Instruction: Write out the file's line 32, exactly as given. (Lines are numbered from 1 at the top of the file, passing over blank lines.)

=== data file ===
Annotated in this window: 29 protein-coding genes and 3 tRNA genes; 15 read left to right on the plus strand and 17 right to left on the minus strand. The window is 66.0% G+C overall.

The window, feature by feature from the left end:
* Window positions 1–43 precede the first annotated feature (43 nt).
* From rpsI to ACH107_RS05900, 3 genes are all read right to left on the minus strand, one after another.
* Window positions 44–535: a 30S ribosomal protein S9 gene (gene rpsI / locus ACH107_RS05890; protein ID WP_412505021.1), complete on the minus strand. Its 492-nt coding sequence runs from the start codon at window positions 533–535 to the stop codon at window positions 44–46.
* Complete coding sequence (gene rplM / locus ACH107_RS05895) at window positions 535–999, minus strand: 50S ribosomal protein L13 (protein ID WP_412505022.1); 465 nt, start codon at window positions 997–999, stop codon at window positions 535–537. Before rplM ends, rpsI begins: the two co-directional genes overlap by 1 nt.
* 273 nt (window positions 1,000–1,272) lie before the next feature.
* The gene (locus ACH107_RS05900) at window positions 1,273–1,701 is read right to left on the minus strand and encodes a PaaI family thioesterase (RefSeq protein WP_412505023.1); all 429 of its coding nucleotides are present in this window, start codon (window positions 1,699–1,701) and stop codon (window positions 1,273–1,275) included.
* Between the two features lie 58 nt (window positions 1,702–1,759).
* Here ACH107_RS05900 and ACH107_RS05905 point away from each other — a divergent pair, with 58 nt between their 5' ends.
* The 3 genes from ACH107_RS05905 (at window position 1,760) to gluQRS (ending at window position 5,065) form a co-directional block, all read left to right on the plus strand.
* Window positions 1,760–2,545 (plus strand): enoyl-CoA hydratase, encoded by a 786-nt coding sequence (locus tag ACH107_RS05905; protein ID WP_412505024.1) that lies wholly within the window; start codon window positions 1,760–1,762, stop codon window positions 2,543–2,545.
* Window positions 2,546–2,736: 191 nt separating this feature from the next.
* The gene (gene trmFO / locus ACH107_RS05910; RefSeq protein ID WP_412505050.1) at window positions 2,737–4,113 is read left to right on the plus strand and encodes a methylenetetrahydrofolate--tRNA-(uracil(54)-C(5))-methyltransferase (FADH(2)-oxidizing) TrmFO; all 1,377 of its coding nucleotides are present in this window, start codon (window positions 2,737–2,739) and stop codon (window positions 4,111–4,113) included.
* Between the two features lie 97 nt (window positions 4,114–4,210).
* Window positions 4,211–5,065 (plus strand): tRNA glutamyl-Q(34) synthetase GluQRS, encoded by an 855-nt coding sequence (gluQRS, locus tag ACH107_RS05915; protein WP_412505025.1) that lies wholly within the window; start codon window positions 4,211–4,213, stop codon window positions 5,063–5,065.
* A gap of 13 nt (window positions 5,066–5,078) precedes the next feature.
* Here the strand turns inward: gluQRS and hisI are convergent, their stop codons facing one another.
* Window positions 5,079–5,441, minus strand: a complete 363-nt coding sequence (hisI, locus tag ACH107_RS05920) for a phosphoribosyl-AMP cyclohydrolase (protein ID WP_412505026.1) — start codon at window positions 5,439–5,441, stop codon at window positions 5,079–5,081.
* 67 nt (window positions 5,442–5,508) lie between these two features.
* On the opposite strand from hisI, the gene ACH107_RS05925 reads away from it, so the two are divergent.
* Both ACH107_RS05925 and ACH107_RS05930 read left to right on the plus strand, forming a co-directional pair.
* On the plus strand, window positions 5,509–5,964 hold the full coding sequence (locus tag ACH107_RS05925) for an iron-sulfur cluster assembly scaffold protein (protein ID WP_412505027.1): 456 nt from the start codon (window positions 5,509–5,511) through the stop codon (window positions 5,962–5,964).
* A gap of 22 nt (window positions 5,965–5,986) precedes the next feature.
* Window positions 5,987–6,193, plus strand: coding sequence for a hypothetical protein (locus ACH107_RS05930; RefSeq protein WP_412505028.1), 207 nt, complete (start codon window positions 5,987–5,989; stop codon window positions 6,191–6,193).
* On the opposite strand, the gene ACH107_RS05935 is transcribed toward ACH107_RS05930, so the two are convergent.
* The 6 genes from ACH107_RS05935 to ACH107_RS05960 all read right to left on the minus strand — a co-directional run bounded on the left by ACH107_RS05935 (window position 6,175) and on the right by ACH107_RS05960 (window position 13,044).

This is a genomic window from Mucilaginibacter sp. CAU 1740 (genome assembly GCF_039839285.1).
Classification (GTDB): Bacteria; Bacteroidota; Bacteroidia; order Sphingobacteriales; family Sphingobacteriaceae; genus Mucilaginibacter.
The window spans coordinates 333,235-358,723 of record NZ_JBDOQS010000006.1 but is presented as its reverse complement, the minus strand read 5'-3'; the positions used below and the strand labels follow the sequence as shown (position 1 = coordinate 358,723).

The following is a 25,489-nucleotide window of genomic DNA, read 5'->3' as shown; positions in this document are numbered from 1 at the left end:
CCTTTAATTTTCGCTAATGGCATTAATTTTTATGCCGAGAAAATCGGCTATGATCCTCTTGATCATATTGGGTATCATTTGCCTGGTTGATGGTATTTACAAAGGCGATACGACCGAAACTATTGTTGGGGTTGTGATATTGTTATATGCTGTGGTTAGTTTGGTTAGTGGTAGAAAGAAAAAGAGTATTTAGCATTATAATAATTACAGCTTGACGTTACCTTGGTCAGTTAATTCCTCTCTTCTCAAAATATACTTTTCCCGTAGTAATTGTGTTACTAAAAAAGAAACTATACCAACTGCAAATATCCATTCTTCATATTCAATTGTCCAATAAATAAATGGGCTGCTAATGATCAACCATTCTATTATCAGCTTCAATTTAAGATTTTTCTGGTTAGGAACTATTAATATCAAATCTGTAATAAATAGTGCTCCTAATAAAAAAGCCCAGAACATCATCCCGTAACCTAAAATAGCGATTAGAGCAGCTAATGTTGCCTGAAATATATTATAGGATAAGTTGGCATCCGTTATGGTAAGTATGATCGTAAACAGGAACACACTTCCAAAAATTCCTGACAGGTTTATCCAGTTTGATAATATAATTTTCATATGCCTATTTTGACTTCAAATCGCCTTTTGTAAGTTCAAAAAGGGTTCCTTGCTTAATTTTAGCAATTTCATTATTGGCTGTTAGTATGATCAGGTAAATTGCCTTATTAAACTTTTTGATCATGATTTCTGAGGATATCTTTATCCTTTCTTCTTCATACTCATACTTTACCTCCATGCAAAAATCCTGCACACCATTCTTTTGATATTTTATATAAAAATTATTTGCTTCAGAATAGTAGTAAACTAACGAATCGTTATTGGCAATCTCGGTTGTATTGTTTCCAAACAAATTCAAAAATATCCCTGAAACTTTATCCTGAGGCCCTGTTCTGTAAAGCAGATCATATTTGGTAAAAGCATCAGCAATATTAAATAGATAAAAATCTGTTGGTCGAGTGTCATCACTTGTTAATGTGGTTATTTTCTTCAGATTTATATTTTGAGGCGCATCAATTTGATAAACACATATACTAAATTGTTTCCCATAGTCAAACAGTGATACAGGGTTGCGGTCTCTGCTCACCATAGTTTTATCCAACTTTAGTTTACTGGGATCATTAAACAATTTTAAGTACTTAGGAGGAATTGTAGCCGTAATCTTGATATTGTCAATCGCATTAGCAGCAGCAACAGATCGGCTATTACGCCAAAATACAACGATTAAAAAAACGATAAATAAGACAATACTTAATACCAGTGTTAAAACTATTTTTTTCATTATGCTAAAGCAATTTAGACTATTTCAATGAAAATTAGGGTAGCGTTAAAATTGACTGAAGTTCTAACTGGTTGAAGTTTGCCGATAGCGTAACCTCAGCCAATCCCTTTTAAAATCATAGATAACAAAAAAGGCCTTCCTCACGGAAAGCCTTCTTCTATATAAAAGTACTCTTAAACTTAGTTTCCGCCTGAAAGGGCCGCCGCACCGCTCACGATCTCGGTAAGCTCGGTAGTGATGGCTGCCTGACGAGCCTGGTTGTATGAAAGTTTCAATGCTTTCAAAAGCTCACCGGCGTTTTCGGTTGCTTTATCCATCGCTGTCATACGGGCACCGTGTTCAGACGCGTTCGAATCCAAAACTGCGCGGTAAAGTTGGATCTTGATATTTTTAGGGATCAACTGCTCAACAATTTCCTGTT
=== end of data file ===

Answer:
CCTTTAATTTTCGCTAATGGCATTAATTTTTATGCCGAGAAAATCGGCTATGATCCTCTTGATCATATTGGGTATCATTTGCCTGGTTGATGGTATTTACAAAGGCGATACGACCGAAACTATTGTTGGGGTTGTGATATTGTTATATGCTGTGGTTAGTTTGGTTAGTGGTAGAAAGAAAAAGAGTATTTAGCATTATAATAATTACAGCTTGACGTTACCTTGGTCAGTTAATTCCTCTCTTCTCAAAATATACTTTTCCCGTAGTAATTGTGTTACTAAAAAAGAAACTATACCAACTGCAAATATCCATTCTTCATATTCAATTGTCCAATAAATAAATGGGCTGCTAATGATCAACCATTCTATTATCAGCTTCAATTTAAGATTTTTCTGGTTAGGAACTATTAATATCAAATCTGTAATAAATAGTGCTCCTAATAAAAAAGCCCAGAACATCATCCCGTAACCTAAAATAGCGATTAGAGCAGCTAATGTTGCCTGAAATATATTATAGGATAAGTTGGCATCCGTTATGGTAAGTATGATCGTAAACAGGAACACACTTCCAAAAATTCCTGACAGGTTTATCCAGTTTGATAATATAATTTTCATATGCCTATTTTGACTTCAAATCGCCTTTTGTAAGTTCAAAAAGGGTTCCTTGCTTAATTTTAGCAATTTCATTATTGGCTGTTAGTATGATCAGGTAAATTGCCTTATTAAACTTTTTGATCATGATTTCTGAGGATATCTTTATCCTTTCTTCTTCATACTCATACTTTACCTCCATGCAAAAATCCTGCACACCATTCTTTTGATATTTTATATAAAAATTATTTGCTTCAGAATAGTAGTAAACTAACGAATCGTTATTGGCAATCTCGGTTGTATTGTTTCCAAACAAATTCAAAAATATCCCTGAAACTTTATCCTGAGGCCCTGTTCTGTAAAGCAGATCATATTTGGTAAAAGCATCAGCAATATTAAATAGATAAAAATCTGTTGGTCGAGTGTCATCACTTGTTAATGTGGTTATTTTCTTCAGATTTATATTTTGAGGCGCATCAATTTGATAAACACATATACTAAATTGTTTCCCATAGTCAAACAGTGATACAGGGTTGCGGTCTCTGCTCACCATAGTTTTATCCAACTTTAGTTTACTGGGATCATTAAACAATTTTAAGTACTTAGGAGGAATTGTAGCCGTAATCTTGATATTGTCAATCGCATTAGCAGCAGCAACAGATCGGCTATTACGCCAAAATACAACGATTAAAAAAACGATAAATAAGACAATACTTAATACCAGTGTTAAAACTATTTTTTTCATTATGCTAAAGCAATTTAGACTATTTCAATGAAAATTAGGGTAGCGTTAAAATTGACTGAAGTTCTAACTGGTTGAAGTTTGCCGATAGCGTAACCTCAGCCAATCCCTTTTAAAATCATAGATAACAAAAAAGGCCTTCCTCACGGAAAGCCTTCTTCTATATAAAAGTACTCTTAAACTTAGTTTCCGCCTGAAAGGGCCGCCGCACCGCTCACGATCTCGGTAAGCTCGGTAGTGATGGCTGCCTGACGAGCCTGGTTGTATGAAAGTTTCAATGCTTTCAAAAGCTCACCGGCGTTTTCGGTTGCTTTATCCATCGCTGTCATACGGGCACCGTGTTCAGACGCGTTCGAATCCAAAACTGCGCGGTAAAGTTGGATCTTGATATTTTTAGGGATCAACTGCTCAACAATTTCCTGTT